Hindsight is always 20/20, they say. Unless, of course, you spend most of your time navel gazing. So it’s almost myopic to point out that some ideas’ time has come. And other ideas’ time has passed. On one hand, it’s time for every sale to include in-house ancillary sales. On the other hand, it’s time for NAR to give up the dream of one HAL-like central database. Didn’t they find the bellybutton lint the last time they tried it?
Some of us might recall a time when both of these ideas seemed like a good thing. Creating a central database of properties nationwide – the elusive national MLS – and incorporating ancillary sales like mortgage and warranty into every deal. The first idea resulted in a horribly disfigured technology experiment. REALTORS themselves came to hate their own national marketing site, REALTOR.COM – for all sorts of reasons. So they punished it by withholding data – or uploading junk, if you consider the quality of most of the photos. As for selling more ancillary services, a few companies successfully deployed such “one-stop” services that are today helping to pay the bills when plain-old home-sale commissions cannot.
At the time, each of these innovations was hailed as the industry’s response to customers’ desires for “one stop shopping.” They were unveiled as centerpieces of REALTORS-at-the-center-of-the-deal strategies. Ancillary sales are keeping the doors open at many companies these days. The national website has become an embarrassing central repository of inaccurate and low-resolution data.
We could use more of the one, and less of the other, these days.
Turns out ancillary service dollars would come in quite handy these days, since selling short sales and foreclosures won’t put gifts under the tree. As for opportunity lost, REALTORS disdain for the site that bears their name keeps them from leveraging what would have been handy cost-savings for agents who cannot afford to pay-per-click these days.
Certainly, don’t blame consumers: we love one-stop shopping. We preview, select, test and finance cars within the same building. We browse, pick and purchase – with a store credit card – clothing at retail shops. We click, configure, cart and ship computers from one website. We’d prefer to have more of everything integrated; but we really don’t need to see every car, shirt or computer available nationwide in one database.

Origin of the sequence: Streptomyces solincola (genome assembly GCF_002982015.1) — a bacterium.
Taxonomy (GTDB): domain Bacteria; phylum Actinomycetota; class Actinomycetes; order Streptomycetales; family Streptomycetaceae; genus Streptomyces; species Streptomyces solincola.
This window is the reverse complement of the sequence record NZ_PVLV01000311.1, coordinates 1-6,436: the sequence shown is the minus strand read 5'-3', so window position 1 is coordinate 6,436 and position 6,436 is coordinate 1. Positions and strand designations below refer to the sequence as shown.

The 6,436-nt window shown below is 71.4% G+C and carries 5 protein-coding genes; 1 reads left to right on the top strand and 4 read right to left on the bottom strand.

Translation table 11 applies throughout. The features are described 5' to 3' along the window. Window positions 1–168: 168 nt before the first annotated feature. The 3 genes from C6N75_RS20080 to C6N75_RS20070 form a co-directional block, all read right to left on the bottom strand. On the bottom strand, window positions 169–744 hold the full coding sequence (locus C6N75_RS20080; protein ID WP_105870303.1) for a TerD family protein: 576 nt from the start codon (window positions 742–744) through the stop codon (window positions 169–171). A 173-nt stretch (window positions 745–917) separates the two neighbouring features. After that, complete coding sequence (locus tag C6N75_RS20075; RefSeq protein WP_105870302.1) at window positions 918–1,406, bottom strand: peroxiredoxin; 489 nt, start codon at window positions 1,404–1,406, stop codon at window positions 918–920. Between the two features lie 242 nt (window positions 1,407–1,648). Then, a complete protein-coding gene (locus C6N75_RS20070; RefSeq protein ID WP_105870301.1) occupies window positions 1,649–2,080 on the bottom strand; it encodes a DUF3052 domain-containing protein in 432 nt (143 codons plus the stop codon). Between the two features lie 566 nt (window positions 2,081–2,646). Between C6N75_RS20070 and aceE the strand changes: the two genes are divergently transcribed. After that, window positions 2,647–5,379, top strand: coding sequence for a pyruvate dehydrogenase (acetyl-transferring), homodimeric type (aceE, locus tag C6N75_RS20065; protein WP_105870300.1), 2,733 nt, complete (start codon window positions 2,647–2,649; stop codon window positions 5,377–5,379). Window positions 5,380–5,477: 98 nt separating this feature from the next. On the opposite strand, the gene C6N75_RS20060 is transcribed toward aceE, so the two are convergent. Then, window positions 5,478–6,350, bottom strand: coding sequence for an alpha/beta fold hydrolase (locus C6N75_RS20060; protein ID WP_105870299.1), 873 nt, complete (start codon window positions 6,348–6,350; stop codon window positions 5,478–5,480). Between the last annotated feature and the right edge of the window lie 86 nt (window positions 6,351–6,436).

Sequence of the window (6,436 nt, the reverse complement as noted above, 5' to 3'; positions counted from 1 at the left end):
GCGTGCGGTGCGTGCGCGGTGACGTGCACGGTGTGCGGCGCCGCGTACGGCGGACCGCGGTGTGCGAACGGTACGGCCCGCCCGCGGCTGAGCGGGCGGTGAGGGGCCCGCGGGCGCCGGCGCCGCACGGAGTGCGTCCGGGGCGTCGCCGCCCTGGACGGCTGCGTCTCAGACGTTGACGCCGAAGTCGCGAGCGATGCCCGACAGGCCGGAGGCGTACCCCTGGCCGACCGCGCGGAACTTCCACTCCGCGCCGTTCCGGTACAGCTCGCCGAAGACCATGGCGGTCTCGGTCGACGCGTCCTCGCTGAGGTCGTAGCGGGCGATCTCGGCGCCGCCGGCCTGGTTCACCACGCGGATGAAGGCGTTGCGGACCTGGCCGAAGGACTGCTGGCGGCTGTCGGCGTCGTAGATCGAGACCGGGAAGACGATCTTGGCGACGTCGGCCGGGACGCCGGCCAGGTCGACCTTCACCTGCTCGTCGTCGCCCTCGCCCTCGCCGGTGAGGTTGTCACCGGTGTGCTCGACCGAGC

I thought all real estate was local, anyway? Oh, never mind. But really, this isn’t a story about saying we should have done more to integrate ancillary sales into every deal. Consumers will force that upon the industry eventually. Rather, this is a story about vision going forward. And unlike selling more ancillary sales – which was simply ahead of its time – it doesn’t look some pet projects will take REALTORS into the future.
And the biggest example of blurry vision is the National Association of REALTORS new “Property Resource” database.
Once again, another centralized database project promises to make REALTORS invaluable by putting every home on the map into a single website. Oh, there will be the usual nooks-and-crannies: tax, zoning and past-sale information. Wow. Really potent stuff.
Can you say abacus?
But this time it will be nationwide! Did nobody at NAR read their own consumer study, indicating the average person moved a mere 13 miles from his previous address? But the database will include neato-features like forms! As if making the paperwork easier is what ails real estate sales these days.
Did I miss a decade or something? Are there really any REALTORS out there struggling to find such data locally? Could someone point out the big crowds of consumers that are in desperate need of instant parcel and school information from their agent? Or do they have that stuff already…….
Once again it looks to me – an admitted contrarian – that a vision of the future is being obfuscated by the shades of the past. RIN, REALTOR.COM and now RPR. How quickly we forget. Like admitting the bubble will pop someday, but resisting efforts to integrate ancillary sales into every company transaction. So we’d have something to sell when it does.
The National Association of REALTORS is trying to solve a non-problem: They keep trying to create the single biggest housing database in the mistaken belief that it will suddenly solve all of the problems in the business. It’s a glaringly Baby Boomer project – to recreate the Sears Catalog of real estate – with no Gen X or Gen Y consumers on the mailing list.
But it’s got a snazzy acronym: RPR. Maybe they can name the next big project RIP?
Everything about this project is backwards. It’s claimed that RPR will let REALTORS “respond quickly to consumers” who want information on any of the 147 million parcels in the country. Are we talking about the same REALTORS, 50% of whom, according to NAR”s own studies, don’t own a smartphone? The same REALTORS who can’t upload decent photos to REALTOR.COM? The same REALTORS who won’t offer their in-house warranty or mortgage service to buyers, well, just because.
Or is this just a “get even” play – to finally get back at REALTOR.COM or Zillow or Trulia, for beating them to the punch. NAR’s own press release hints at it, saying RPR will offer its members such data, “rather than requiring REALTORS to purchase data aggregated by third parties.”
Further, are any of the data elements RPR will provide actually missing on most websites consumers use today? Do not the top 20 real estate sites online offer neighborhood, tax, demographic, school, and other data today? As for liens, zoning and permits: Find me one buyer who asks for such information, and I’ll show you a builder who already knows it.
NAR says this project is part of their “Second Century” initiatives for the real estate industry. I can’t really see how. Unless NAR means the Second Century AD.